GREENVILLE, SC (WSPA) – The pain you are feeling at the pump could lead to higher prices at grocery stores, according to the South Carolina Trucking Association.
Whether it’s unleaded, plus, or premium, you may feel the gas prices are hitting your wallets hard, but drivers in the trucking industry are feeling the pinch too.
“Feeling some pain at the pump. Literally, and all signs seem to point to more, and significantly more probably in the next few months to come with what’s going on world-wide,” said Rick Todd, President & CEO of the SC Trucking Association. “Fuel cost next to labor are probably the second highest cost of operating a truck. It has significant impacts on fleet owners and drivers, if you’re owner operator. That impact varies depending on your business model, but none of the impacts are good right now,” he said.
“It’s ridiculous,” said Clifford, an independent truck driver. “I’m only putting in $800 today, but to fill this up, it’ll probably run me about $1,200,” he said.
Clifford said that’s about $500 more than he’s used to paying.
Todd said he’s hearing similar concerns from some of the association’s 600 members–across the state.
“Well, they’re saying they’re seeing it going up and they’re concerned about what they read and hear about too in terms of how high can they go and for how long. We were already concerned about inflation, so this will only add to that and there’s not a whole lot that can be done about it,” Todd said.
“It’s going to get pretty rough because the company I’m with, we’re noticing a lot of our customers that had stuff to move, they’re shutting it down until either prices drop or something changes. They’re not going to move their stuff because they don’t want to pay the fuel surcharge,” Clifford said.
Junior Holder is the Store Manager at Quality Foods in Greer.
“There’s not a thing that comes in this store, including the customers that don’t get here by fuel,” Holder said. “You know all of our stuff comes in on trucks, and if it goes up, they got to go up,” Holder said.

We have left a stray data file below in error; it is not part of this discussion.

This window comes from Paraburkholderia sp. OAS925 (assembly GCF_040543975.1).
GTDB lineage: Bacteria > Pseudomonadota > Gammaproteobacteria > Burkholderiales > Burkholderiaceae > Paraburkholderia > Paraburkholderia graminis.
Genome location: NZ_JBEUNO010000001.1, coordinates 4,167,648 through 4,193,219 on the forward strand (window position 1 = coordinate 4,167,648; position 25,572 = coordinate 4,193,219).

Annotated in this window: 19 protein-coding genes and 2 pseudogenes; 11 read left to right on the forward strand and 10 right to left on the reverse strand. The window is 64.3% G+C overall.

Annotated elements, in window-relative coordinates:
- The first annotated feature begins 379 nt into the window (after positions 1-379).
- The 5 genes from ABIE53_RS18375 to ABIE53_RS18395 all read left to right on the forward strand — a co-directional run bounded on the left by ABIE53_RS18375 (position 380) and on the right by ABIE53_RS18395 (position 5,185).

“Some of these independent guys that’s got bread routes, and have to buy their own gas, now they’re having to struggle a little bit,” Holder said. “It don’t really affect your corporate drivers, it affects their company,” he said.
“The people we buy from have more struggle with that than we do. It’s going to be harder to get stuff to the warehouses. That’s where most of the independent truckers, they haul it from the point of origin, to the warehouses, that’s the ones who’re really having the trouble,” Holder said.
“I mean there’s no way that these costs don’t get passed on to consumers, because we are so truck dependent. I mean you don’t have a deep water river where you can barge a product straight to your house. You don’t have an airport to land a plane to deliver to you. You don’t have a train track that leads up to your house or grocery store,” Todd said. “So, these costs will be passed on to the consumer, depends on what they buy–pretty much everything. So, it’s going to be a rough little ride here for awhile I think,” Todd said.
While no one knows what the future holds, the trucking industry is bracing for the future.
“It’s going to slow everything down. It’s going to hurt everybody,” Clifford said.
“We’re kind of use of having tight capacity, but this just adds a little bit of fuel to the fire, so to speak when you talk about pressure when you talk about delivery schedules, the supply chain in general and what it costs to move goods,” Todd said.